I agree. Why should I have to pay a $200-$300 premium for a decent TB enclosure plus the card. If Thunderbolt accessories didn't cost such a premium I'd definitely feel different. I'm not going to spend $500 or $699 for RX 580 performance that shouldn't cost more than $300.

    Like I said: covered, just not the way we'd like or in any way that makes financial sense.
     
  12. Mr. Dee thread starter macrumors 68000

    Mr. Dee

    Joined:
    Dec 4, 2003
    Location:
    Jamaica
    #12
    My budget on this was set at $8 to 10 grand, for me thats a lot of money and I am sure for most people it is. But why did Apple have to pull the rug from under me with the specs and added cost to have a truly complete end to end Apple setup?

    I’m not rich, I work hard to earn my income and keep my hardware for long, I don’t splurge like this, but I thought after a rough 9 months, I would invest in this to take my career and future forward.

    There was a time when Apple was expensive, but not impossibly out of reach. A Power Mac G3 in 1999 was reasonably powerful and priced well at around $1,700. But, I have noticed since 2016, something has brutally changed within the company, the MacBook Pro’s are way more expensive, the iPhones, iPads, Mac Mini’s, iMacs and now the Pro desktops.

    Remember, this was a company that was once on the brink of bankruptcy in the late 90’s. I think after years of loyalty from the same customers that kept it from the brink of death, there should be some gratitude. I am not asking for a $500, $1000, $2000, heck $4,000 Mac Pro. I just asked to be reasonable with this.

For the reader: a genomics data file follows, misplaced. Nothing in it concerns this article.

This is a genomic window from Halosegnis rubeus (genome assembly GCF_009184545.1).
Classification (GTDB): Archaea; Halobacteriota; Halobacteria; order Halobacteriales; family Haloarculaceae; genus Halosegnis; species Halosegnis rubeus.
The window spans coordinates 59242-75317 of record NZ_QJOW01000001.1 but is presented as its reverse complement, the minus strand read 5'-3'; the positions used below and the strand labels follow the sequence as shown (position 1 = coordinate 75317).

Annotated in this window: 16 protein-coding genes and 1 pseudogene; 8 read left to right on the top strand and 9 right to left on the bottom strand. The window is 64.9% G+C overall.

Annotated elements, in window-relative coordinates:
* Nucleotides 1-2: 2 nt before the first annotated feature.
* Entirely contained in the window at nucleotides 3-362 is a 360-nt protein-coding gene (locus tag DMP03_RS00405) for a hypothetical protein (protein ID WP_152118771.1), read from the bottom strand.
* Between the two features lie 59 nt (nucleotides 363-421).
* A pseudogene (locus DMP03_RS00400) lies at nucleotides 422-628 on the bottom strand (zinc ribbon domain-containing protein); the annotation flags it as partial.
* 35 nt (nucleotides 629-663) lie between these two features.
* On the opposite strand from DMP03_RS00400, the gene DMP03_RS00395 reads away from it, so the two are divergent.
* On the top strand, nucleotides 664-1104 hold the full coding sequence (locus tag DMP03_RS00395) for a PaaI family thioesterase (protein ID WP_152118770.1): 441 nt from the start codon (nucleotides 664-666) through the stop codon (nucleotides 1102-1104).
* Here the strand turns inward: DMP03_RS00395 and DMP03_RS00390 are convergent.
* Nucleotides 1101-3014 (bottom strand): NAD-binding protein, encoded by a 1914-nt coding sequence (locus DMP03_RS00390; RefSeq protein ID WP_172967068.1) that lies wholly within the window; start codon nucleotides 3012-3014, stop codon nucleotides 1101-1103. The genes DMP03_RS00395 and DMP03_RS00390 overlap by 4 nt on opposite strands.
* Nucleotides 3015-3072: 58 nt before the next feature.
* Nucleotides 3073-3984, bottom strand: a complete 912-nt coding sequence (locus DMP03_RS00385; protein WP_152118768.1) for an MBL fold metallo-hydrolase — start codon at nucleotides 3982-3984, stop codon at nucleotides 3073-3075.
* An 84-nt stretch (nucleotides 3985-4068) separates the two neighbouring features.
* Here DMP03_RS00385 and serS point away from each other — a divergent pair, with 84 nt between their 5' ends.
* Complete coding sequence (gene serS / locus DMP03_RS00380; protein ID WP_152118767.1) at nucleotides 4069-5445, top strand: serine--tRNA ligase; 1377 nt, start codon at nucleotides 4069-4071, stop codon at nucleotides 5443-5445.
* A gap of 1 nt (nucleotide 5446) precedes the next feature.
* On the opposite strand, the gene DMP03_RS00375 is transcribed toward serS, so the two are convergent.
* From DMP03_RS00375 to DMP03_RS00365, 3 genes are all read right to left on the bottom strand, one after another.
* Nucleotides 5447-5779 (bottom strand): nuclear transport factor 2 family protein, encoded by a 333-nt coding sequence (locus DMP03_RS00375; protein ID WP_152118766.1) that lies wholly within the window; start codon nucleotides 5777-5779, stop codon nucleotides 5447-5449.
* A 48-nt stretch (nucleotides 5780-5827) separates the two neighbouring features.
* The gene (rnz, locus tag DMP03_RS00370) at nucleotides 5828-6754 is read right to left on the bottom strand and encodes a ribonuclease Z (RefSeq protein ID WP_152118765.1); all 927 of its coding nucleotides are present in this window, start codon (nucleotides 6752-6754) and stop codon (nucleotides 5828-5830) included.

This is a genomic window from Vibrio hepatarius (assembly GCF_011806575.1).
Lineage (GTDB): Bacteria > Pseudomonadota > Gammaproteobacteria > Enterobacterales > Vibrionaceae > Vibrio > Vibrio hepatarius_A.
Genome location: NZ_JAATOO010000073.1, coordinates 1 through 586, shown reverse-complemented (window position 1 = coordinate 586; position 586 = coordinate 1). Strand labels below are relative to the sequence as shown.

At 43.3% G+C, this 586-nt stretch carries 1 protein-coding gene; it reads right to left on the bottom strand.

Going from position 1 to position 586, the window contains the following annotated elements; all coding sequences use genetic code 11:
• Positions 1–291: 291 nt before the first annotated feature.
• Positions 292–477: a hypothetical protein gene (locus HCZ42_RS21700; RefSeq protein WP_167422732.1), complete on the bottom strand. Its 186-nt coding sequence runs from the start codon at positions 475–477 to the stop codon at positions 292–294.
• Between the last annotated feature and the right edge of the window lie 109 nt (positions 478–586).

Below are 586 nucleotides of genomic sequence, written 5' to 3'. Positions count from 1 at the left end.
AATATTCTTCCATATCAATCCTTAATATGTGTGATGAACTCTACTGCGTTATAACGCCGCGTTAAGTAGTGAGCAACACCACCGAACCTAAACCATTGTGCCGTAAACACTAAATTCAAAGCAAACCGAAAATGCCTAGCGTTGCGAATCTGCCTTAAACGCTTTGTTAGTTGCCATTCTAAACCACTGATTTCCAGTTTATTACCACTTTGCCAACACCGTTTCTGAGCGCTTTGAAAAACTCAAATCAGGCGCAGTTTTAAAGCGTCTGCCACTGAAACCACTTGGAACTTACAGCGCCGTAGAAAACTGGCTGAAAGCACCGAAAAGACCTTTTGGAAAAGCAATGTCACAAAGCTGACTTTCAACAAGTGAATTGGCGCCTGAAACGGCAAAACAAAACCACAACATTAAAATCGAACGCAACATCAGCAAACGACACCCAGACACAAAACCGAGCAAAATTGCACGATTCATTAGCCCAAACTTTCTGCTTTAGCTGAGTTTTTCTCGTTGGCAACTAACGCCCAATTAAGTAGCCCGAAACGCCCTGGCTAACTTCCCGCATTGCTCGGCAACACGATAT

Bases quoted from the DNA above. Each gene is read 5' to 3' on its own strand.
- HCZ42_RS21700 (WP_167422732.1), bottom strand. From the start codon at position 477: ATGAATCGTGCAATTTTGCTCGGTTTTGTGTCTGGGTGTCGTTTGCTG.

This is nothing but a reflection of the 1% mentality and inability to relate to the rest of us. Which is ironic, because the Mac was designed as the computer for the rest of us, now its designed only for Kim, Anna Wintour, Kanye, Taylor, Oprah, iJustine and MKBHD.
     
  13. minifridge1138 macrumors 65816

    Joined:
    Jun 26, 2010
    #13
    I'm not disagreeing with anything said already, but here's an observation. The original Macintosh that launched in January 1984 cost $2,495. Adjust for inflation from 1984 to 2019 that's $6,136.60 in today's money.

    So I won't argue that Macs are expensive, but I would point out that they always have been. And I'd much rather have today's hardware than 1984's.
     

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12 June 3, 2019